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The Dangers of Ticks and Lyme Disease in Horses

Riding in forests and long grass leaves you and your horse vulnerable to ticks. Find out how to deal with them, and reduce the risk of Lyme disease.

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By: Nicole Kitchener |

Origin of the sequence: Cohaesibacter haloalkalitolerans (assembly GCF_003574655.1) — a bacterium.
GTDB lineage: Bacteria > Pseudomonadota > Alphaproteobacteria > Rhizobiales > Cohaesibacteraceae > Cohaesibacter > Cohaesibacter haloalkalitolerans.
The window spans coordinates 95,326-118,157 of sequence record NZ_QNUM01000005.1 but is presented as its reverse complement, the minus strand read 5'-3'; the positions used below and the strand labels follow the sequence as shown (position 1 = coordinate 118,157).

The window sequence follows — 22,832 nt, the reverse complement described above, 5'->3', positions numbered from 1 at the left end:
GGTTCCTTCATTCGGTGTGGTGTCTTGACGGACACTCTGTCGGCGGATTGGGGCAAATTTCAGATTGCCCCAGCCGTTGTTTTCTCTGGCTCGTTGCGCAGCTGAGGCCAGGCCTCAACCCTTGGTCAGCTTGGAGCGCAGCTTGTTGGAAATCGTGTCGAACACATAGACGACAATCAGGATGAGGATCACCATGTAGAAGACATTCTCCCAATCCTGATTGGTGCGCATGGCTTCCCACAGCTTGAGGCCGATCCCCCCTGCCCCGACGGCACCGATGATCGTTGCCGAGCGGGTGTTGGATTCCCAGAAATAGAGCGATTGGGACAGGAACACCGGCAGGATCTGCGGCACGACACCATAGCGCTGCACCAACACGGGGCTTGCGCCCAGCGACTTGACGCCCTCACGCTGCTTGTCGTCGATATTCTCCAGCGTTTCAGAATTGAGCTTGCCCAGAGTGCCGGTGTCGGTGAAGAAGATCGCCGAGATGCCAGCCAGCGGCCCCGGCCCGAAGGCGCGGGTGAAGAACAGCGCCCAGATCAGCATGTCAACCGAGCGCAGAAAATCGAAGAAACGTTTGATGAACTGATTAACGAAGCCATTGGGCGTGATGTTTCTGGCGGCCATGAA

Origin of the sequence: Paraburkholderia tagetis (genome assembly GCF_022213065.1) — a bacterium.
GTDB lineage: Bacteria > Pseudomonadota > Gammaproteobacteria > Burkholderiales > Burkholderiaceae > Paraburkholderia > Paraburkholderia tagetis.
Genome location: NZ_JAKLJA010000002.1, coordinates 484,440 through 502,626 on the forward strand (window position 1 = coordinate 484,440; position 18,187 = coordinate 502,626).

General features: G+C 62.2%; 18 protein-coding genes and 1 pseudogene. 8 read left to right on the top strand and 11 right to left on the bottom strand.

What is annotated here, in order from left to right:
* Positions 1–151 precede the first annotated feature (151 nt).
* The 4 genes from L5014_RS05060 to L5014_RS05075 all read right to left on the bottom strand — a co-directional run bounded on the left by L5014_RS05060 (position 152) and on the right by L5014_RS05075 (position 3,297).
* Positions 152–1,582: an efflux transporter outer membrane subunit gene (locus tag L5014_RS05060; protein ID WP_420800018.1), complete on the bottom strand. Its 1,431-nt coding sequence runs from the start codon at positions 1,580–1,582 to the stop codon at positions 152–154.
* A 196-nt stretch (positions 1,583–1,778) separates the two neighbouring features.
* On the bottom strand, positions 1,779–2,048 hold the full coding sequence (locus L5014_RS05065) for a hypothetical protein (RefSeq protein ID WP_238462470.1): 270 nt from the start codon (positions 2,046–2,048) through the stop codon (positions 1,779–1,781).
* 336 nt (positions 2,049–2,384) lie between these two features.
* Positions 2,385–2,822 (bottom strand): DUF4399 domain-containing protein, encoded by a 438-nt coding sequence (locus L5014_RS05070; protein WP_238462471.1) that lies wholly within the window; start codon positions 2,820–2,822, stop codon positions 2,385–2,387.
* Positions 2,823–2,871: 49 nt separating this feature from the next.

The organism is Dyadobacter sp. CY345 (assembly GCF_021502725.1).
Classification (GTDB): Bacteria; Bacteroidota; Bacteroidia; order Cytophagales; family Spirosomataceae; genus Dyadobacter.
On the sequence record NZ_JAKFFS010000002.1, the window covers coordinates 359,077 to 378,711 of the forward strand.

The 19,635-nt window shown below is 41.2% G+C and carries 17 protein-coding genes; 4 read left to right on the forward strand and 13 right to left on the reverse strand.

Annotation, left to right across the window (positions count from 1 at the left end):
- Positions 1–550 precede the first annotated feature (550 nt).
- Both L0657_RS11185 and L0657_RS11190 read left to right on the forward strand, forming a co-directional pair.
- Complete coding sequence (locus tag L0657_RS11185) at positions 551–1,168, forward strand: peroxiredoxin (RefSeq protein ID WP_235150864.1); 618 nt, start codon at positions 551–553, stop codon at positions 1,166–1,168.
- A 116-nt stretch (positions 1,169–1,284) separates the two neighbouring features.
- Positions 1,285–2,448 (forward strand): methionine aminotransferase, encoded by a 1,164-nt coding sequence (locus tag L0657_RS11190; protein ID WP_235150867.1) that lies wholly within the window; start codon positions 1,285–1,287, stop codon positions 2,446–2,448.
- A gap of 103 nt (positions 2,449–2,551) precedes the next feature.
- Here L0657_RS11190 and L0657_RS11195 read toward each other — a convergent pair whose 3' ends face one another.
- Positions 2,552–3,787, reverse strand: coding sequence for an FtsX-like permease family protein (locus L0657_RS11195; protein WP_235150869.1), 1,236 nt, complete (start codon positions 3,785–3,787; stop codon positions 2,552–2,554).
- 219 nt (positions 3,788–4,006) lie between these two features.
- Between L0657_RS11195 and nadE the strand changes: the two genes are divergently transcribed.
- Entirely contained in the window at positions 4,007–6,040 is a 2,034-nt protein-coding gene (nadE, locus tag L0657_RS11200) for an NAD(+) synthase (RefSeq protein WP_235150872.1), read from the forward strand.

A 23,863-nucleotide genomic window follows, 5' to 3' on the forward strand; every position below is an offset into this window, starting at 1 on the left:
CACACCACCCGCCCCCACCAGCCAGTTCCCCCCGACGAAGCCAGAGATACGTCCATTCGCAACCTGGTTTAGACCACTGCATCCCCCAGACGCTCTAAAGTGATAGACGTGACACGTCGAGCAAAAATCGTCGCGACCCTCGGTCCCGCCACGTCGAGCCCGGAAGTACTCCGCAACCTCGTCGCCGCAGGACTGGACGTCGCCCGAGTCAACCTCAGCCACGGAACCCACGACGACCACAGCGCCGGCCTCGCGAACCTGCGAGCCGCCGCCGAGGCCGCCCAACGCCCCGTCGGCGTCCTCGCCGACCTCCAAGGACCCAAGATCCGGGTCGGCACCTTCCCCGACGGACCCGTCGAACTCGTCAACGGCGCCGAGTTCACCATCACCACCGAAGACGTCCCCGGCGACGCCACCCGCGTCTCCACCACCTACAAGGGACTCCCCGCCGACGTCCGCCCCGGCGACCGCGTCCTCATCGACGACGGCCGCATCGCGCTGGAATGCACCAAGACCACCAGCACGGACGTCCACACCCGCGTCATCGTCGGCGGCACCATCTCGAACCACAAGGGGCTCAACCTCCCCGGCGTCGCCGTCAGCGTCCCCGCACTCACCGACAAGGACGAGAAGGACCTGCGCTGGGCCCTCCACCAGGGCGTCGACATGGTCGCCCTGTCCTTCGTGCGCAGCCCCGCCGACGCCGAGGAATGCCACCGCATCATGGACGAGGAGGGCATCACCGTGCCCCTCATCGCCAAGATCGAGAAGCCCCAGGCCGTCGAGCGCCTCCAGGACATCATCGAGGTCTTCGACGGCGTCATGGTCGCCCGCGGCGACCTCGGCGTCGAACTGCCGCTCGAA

You spot a couple of ticks on your horse while you’re grooming. “Oh no,” you worry. “Could he get Lyme disease?” Thankfully, that’s most likely not the case. Not all ticks carry the Lyme-causing bacterium Borrelia burgdorferi and an estimated 90-95% of infected horses don’t actually get sick. But when horses do develop clinical illness, Lyme disease is usually a mysterious and frustrating beast. It presents with a wide range of vague symptoms that mimic many other conditions. “It’s a hard disease to diagnose, very, very difficult,” said Dr. Carla Francheville, owner of Sunny Coast Veterinary, a practice based in Nova Scotia, Florida and soon New York as well. As the bacterium travels through the bloodstream, it can cause localized inflammation affecting various tissues in the body such as joints, tendons, ligaments, muscles, organs and the brain. Symptoms may appear immediately, within weeks, or even years down the road. Often,…

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